You know what right now with the [COVID] pandemic it’s making things really hard. I had things that happened before that I need to get into the studio with and the studio is booked so I’ve kind of stopped saying yes at this moment because people expect me to get stuff done and I’m like hey, it’s not me. I can only do what the world provides right now so in order for there not to be a pressure or a problem I’ve kind of cut back on that and then I notice that sometimes I would get in with producers and they would be greedy and selfish and they wouldn’t pay me! And I’m like I’m not doing stuff y’all, I’m doing stuff for me. You know what the funny thing is, and people don’t understand, it wasn’t like I didn’t have paperwork but sometimes people have signed things up when I’ve given them proper paperwork, they’ve signed things up under what they wanted it to be, or they’re like, “hey, it’s not recouped,” and I’m like, “well that was ten years ago that we recorded it, and there’s ten more compilations so let’s think of another lie!” [Laughs]

Assuming then we’re still friends and in the studio, how would I get the best out of you?

Oh I always give my best, no matter what I’m doing in the studio. I’m harder on myself than other people who might be, “that’s great!” and I’m like “no, it’s not – it’s not what my great is. It’s what you think my great is but it’s not what I think my great is.” I’m harder than other people probably sometimes about how my vocal should sound in fact, and this may crack you up, but me and a producer got into a verbal fight! He’s like, “it sounds great!” and I said, “no it doesn’t and I want to do it over!” And he was like, “well you’re the only one who wants to do it over!” and I’m like, “And? So what does that mean? You have one chance to make a first impression with everybody that’s listening to you and you as a producer should be happy that if I want to do it over that means I want it to be the greatest and the best, and what’s wrong with being the best?” And then they couldn’t argue and they gave me another version.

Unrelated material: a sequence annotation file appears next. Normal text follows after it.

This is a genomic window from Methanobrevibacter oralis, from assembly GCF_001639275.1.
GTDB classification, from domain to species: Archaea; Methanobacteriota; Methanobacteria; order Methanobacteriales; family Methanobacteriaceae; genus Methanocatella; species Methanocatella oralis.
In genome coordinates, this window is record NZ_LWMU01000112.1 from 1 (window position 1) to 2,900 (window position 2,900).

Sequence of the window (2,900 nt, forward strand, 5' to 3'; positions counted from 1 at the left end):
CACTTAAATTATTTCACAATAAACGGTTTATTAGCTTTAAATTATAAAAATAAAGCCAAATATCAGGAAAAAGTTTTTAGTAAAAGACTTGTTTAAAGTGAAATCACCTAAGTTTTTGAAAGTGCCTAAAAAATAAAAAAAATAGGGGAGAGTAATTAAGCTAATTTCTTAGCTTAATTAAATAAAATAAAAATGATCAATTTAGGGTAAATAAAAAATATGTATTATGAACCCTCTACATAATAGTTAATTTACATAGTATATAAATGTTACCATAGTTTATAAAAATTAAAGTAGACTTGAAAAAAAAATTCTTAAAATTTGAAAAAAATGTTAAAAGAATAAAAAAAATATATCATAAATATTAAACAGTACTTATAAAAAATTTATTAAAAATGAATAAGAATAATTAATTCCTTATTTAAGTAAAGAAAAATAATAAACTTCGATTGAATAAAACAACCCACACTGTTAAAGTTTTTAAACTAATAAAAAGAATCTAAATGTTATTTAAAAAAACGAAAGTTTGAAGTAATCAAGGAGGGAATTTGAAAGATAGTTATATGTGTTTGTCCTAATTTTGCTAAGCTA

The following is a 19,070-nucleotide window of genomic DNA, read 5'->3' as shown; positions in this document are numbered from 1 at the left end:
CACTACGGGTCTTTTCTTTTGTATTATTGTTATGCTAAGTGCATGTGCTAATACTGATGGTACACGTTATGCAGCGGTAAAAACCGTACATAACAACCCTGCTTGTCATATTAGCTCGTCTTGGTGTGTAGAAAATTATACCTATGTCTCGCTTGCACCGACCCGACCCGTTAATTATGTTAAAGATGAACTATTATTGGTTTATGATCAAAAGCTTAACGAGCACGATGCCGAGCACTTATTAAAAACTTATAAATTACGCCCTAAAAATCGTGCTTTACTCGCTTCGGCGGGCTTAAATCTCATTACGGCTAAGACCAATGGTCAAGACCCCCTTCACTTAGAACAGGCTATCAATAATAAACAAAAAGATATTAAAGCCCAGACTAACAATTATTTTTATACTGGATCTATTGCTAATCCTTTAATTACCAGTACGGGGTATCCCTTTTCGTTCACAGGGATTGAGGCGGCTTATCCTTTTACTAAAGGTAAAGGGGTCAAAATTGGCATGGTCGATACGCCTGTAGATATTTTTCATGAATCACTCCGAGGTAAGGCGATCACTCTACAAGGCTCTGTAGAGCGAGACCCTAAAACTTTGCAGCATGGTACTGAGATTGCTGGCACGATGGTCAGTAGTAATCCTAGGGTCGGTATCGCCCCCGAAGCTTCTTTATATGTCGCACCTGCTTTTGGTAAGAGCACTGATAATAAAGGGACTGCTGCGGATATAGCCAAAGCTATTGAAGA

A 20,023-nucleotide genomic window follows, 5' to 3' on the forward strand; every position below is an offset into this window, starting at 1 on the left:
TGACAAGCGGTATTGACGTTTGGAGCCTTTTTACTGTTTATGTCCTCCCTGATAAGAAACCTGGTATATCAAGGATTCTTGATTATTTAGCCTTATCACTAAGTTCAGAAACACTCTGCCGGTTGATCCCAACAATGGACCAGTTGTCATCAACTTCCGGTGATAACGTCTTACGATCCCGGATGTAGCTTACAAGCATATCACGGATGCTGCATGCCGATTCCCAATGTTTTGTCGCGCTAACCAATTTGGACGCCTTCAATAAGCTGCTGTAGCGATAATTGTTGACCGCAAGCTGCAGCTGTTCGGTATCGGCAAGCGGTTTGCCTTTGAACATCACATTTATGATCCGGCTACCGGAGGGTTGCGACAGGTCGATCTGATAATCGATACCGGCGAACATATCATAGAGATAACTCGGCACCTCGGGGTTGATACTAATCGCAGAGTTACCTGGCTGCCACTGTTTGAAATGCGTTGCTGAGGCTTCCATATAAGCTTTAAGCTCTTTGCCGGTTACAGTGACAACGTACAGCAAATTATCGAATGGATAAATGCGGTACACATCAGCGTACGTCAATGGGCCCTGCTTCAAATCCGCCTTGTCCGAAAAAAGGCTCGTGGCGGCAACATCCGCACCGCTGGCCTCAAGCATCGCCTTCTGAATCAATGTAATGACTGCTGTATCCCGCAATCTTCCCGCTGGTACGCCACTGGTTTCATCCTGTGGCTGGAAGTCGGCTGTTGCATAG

You’ve really embraced social media openly, how do you think that’s changed how an artist is these days?

I feel like you have to figure out what is private for you and what is public for you. Before I felt like there was a different respect for artists, people weren’t trying to get into your private business, they wanted to know what it was like, they would get the blogs put out it would be straight from the horse’s mouth, they would probably get a story sold to them. Now everything is in real time and if someone wants to say something foul about you on Instagram or in the comments now you’ve got to defend yourself, like “hey, jackass!” I’m one of those people. I’m like get off my feed with the dumbness, okay? And people laugh at me, they’re like, “are you really gonna say that to them?” and I’m like, “they said it to me!” [Laughs] It’s my feed, I’m like you have to control the narrative of what happens on your page so I’m sat there not caring what you think but also you’re not going to be disrespectful so that’s how I am.

Finally then, no pun intended, you’ve sung for Bill Clinton, the Pope and Aretha Franklin, what can we expect to see from you next?

[Laughs] Well I have a song ready to come out with Jackie’s Boy, he’s a Grammy award-winning producer who just did a record with Shawn Stockman so that’s coming out. I’m actually working on a virtual show called Remake vs Original, plus still doing my fitness and making sure I’m not being a little fatty during quarantine [laughs]!

Well having listened to you since the beginning it’s great to meet you – thanks for stopping by!

Thank you, have a beautiful day!

Published by Martin

Geek, DJ, runner, family man.